Well I am also German and spend a lot of my (free) time in Germany too. So, I definitely get exposed to it. Personally I just feel more comfortable making music in English and on an artistic level I feel a stronger connection with my British and American peers. But for sure, there is some great German talent out here as well, I guess the sound & narrative that is currently trending in Germany is just something that I can’t necessarily relate to too much. But There is a reason German hip-hop is the biggest genre of music in Germany.
I usually cross path with other artists in Germany at festivals or with those I am friends with on a personal level when we apostatize – and although there are a bunch I get along with, I luckily don’t come up in discussions about ‘the scene’, as I like to be more lowkey about my affiliations – which is amazing as German hiphop is super cliquey. So being considered a ‘loner’ definitely has its liberating advantages.
Style obviously plays a major role in your life as well. Is there a certain era, movement or even particular artists that have inspired you style-wise?
That is a tricky question, I do think you import inspiration from everyone and everything around you. Now, with Instagram for instance, a lot of people are exposed to the same things. So it is hard to be original, as style is often influenced by the same people nowadays. I do think it is important to disqualify up to new experiences, travel, get out of your comfort zone, meet new people, talk to a stranger, go to a museum, get inspired.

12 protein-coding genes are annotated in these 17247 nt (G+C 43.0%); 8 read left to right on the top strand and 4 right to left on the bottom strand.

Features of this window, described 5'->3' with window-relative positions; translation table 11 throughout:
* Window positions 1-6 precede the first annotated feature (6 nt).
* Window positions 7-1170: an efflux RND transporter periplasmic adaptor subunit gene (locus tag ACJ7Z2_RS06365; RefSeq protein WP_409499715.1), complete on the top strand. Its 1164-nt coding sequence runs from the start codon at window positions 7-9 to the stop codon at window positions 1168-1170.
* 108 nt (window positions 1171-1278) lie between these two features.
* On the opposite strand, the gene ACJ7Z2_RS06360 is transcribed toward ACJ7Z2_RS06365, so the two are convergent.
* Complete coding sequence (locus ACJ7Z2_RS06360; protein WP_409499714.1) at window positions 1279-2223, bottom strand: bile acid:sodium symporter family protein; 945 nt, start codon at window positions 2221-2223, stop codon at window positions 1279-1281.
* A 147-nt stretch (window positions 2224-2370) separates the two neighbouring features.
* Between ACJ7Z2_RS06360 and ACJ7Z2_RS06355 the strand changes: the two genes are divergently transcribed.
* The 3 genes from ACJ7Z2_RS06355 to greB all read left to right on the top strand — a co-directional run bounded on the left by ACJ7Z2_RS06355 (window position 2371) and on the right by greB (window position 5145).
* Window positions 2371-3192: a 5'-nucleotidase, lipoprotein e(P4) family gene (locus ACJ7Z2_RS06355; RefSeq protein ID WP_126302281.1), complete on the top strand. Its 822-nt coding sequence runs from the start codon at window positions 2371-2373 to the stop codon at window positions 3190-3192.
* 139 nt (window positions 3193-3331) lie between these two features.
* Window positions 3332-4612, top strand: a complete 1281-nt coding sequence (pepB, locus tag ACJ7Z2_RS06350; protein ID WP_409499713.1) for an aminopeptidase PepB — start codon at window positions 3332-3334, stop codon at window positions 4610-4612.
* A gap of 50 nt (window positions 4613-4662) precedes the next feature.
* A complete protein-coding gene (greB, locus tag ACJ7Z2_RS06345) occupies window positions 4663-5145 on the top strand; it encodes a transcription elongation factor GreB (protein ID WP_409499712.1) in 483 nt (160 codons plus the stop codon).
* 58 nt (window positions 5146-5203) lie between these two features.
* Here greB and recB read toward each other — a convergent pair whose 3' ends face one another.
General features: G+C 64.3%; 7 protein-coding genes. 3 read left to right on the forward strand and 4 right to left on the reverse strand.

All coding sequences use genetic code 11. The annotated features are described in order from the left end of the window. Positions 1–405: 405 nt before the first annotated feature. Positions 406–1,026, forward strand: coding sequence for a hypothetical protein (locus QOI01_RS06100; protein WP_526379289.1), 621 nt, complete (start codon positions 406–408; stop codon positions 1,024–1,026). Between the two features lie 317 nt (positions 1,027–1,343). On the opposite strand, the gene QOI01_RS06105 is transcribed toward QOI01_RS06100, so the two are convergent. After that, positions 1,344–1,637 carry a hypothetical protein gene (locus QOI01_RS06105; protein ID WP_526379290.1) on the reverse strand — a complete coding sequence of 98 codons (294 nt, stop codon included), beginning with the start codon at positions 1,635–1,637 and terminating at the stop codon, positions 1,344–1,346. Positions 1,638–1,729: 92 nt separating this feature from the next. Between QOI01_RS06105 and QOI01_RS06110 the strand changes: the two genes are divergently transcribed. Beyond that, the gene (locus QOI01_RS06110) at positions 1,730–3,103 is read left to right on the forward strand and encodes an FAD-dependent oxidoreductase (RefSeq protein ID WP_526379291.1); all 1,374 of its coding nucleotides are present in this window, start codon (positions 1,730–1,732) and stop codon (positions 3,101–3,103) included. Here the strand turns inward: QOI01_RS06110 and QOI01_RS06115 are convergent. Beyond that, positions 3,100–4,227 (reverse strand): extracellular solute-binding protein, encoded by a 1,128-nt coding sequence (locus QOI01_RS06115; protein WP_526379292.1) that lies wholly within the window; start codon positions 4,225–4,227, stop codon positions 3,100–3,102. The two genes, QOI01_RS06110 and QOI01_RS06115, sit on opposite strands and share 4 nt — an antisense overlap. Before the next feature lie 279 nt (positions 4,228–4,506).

How does the feedback you got for your most recent EP “Mind of Colt Pt. 1” influence your current work? Does feedback influence you at all?
That is a tricky question, with the internet nowadays, not all you get is feedback. So you need to develop a pretty good filter. To me, feedback is a point of improvement, a entertainment curve. You listen to it and then it is up to you, what you are going to do with it. Contingently you think, it is nothing, continuously it takes some time to click and other times you hear exactly what you needed to hear. Feedback is a great thing, but you have to be able to filter it for yourself and it most certainly does influence my work. I have had some great feedback from my fans, but also from some heavyweights in the music industry.
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Ayy, all I can say is deport tuned, there is a lot coming up. I will be diving more into my Nigerian heritage and sharing this with the earth. So definitely, keep an eye out on my Instagram, Facebook, YouTube, wherever you follow me!
Forgive Details – Reebok Club C Revenge
The Reebok Club C Revenge is now available via reebok.de as well as at select retailers. Depending on your colorway of choice, the shoe retails for 80 to 100 €.